“We’re continuing to cut taxes for the wealthy, we’re shifting the burden to consumers,” Pelletier said before deriding the fact that the report featured a photo of a yacht club on the executive summary page.
The commission showed charts claiming the package would boost economic growth and sharply reduce, but not eliminate, shortfalls in future years. Co-chairmen Robert Patricelli, recently retired from Women’s Health USA, which he founded, and James Smith, recently retired as CEO of the parent of Webster Bank, which his father founded in 1935, insisted the suggestions hang together as a whole, not piecemeal, if they are to work as intended.
“This is not a Chinese menu,” Patricelli said.
Both donated $100,000 from foundations they control to help fund the commission’s work, as did Yale University, through a nonprofit entity that Patricelli founded — an entity that could continue now that the commission’s work is done.
How a vote in the legislature will happen, through one massive bill or a series of reform bills, remains unclear. But there’s no sign of political consensus, especially as the November elections approach.
“Raising the state sales tax and gas tax while eliminating the estate and gift tax, and lowering income taxes most significantly for the wealthy, are not the bold reforms our state needs to help grow our economy,” said Donald Williams, executive director of the Connecticut Education Association and a former state Senate president pro-tem.
Other union leaders said collective bargaining is not a problem, as the state benefits tier that’s behind the vast majority of the pension liability was set before collective bargaining began. They have a point that union-bashing has gone too far, and they’ll need to make that economic case in hearings.
Still, the commision’s plan might be more balanced than meets the eye. Patricelli, in response to Pelletier, pointed out that cuts in the state income tax are proportionately deeper for families making less than $50,000 than for rich households. And the fact is that the exit of wealthier households — often to early retirement at a time when those people might otherwise stick ariound — is an economic problem for the state.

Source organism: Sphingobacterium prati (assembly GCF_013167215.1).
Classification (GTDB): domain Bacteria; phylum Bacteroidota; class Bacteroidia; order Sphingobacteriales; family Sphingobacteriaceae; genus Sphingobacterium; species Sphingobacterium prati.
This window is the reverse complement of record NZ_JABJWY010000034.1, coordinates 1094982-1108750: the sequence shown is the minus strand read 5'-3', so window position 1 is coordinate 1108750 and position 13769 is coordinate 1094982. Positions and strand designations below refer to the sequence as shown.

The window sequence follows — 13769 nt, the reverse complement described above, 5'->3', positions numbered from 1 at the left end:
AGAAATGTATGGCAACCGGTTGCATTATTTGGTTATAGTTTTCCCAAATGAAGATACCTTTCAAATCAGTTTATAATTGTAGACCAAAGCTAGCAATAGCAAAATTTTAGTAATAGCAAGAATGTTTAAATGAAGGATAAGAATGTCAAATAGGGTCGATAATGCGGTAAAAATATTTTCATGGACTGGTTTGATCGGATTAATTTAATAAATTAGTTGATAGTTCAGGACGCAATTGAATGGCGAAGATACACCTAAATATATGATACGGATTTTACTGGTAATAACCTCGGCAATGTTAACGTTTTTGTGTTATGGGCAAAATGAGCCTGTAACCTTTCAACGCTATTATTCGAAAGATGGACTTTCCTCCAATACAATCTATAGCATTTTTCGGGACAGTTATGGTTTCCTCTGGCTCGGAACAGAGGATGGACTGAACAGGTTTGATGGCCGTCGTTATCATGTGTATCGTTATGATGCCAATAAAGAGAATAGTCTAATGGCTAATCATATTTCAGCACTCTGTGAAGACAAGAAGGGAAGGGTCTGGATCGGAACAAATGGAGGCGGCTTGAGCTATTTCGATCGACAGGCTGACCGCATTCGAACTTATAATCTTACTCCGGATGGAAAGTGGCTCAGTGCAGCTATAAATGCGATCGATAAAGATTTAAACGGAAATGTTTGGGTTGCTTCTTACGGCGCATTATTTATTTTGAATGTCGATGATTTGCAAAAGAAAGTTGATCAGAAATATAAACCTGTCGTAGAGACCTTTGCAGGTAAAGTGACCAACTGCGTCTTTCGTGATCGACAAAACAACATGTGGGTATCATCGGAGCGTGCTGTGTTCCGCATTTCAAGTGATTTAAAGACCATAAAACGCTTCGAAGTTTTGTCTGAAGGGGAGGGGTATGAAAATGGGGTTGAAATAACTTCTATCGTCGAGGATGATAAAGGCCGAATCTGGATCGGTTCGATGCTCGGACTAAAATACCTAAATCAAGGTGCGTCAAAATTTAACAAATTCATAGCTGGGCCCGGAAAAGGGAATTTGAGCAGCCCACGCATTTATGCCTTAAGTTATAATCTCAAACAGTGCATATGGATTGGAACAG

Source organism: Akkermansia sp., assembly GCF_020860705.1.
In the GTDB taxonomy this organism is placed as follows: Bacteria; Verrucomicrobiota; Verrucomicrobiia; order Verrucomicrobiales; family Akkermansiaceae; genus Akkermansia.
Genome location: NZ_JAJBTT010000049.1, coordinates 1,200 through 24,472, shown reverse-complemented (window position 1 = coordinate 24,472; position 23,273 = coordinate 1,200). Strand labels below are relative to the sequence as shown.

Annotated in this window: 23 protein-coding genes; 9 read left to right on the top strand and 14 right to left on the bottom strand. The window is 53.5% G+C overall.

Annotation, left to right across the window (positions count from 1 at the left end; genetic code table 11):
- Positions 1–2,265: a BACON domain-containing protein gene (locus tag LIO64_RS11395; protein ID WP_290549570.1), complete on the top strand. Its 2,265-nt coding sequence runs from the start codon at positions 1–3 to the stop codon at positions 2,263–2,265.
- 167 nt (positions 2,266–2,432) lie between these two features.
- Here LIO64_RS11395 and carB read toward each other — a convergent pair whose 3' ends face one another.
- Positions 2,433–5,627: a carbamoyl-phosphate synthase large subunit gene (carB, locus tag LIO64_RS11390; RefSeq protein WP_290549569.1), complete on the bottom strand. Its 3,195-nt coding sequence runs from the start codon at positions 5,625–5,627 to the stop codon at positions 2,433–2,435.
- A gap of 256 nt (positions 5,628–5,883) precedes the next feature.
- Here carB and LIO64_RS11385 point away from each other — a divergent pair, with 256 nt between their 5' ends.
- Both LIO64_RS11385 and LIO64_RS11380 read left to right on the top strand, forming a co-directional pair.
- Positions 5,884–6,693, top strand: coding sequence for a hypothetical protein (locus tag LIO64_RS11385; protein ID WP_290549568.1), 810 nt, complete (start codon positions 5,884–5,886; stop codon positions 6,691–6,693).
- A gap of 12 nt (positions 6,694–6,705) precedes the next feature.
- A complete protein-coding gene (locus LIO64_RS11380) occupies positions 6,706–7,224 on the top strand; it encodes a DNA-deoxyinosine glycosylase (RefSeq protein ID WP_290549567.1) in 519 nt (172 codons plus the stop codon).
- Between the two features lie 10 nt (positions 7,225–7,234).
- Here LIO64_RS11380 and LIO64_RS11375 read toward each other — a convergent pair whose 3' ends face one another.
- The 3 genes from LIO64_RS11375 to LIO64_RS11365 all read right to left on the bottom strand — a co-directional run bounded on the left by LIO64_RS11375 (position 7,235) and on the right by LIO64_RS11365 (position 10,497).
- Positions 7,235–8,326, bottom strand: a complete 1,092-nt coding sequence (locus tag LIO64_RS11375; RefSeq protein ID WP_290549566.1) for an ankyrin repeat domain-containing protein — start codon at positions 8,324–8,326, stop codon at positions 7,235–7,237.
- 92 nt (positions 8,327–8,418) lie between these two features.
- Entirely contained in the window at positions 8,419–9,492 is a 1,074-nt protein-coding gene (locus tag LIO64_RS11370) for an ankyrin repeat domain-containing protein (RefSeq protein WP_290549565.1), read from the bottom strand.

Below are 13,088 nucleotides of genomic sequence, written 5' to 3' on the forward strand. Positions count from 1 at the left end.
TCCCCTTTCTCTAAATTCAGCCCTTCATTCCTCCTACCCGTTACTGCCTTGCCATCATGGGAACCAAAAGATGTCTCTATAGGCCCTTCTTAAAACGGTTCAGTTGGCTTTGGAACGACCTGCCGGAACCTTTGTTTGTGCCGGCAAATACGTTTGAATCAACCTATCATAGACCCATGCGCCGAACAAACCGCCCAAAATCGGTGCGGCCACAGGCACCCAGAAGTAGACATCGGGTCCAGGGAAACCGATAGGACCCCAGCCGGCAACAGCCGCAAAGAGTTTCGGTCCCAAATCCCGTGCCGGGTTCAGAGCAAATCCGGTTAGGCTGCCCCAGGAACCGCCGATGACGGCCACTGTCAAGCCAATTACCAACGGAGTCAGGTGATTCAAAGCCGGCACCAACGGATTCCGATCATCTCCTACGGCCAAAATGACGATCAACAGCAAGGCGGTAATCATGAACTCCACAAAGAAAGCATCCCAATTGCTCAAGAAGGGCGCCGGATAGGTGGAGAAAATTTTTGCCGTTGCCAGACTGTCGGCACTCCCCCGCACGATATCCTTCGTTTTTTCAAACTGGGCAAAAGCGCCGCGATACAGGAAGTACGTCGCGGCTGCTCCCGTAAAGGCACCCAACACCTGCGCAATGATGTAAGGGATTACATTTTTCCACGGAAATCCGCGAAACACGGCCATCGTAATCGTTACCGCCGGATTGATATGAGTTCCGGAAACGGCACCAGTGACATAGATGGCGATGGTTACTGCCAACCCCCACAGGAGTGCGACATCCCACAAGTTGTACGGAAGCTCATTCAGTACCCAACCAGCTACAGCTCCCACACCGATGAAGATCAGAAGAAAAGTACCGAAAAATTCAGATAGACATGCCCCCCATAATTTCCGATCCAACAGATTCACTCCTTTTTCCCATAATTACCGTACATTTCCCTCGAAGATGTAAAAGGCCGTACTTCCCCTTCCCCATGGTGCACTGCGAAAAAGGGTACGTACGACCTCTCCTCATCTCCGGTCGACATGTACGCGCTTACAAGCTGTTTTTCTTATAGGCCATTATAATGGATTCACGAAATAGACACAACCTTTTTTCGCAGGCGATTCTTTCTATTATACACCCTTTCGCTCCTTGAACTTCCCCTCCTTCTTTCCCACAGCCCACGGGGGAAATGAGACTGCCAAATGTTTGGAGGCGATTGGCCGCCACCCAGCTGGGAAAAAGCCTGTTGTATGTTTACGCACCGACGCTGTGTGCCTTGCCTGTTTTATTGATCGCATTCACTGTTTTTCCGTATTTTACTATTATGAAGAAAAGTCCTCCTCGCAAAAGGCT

Joe Brennan, president of the Connecticut Business and Industry Association, said the group and others must study the impact of the measures on affordability competitiveness as residents continue to leave the state. “Reducing the income tax and eliminating the estate and gift tax will go a long way toward stemming that flow. But we are concerned...about the business tax increases.”
One aspect of the plan that didn’t generate much discussion Thursday is the transfer of assets, including lottery revenues, to state pension funds. An accounting ploy, perhaps, but it’s one that could save hundreds of millions of dollars in financing costs for unfunded pension liabilities.
Overall, the plan would not raise or lower taxes though, of course, some families would gain and others would lose.
As for the danger of the state not acting, Smith said, “We are so close to that tipping point.”
Cindi Bigelow, a commission member and CEO of Bigelow Tea in Fairfield, said factions need to come together as a model for the rest of the divided United States. “If we do not work together,” Bigelow said, “our little beautiful state is in serious, serious trouble.”
They’re both wrong. We’re past the tipping point and we’re already in serious trouble. We need radical action, and this report is the only road map we have right now.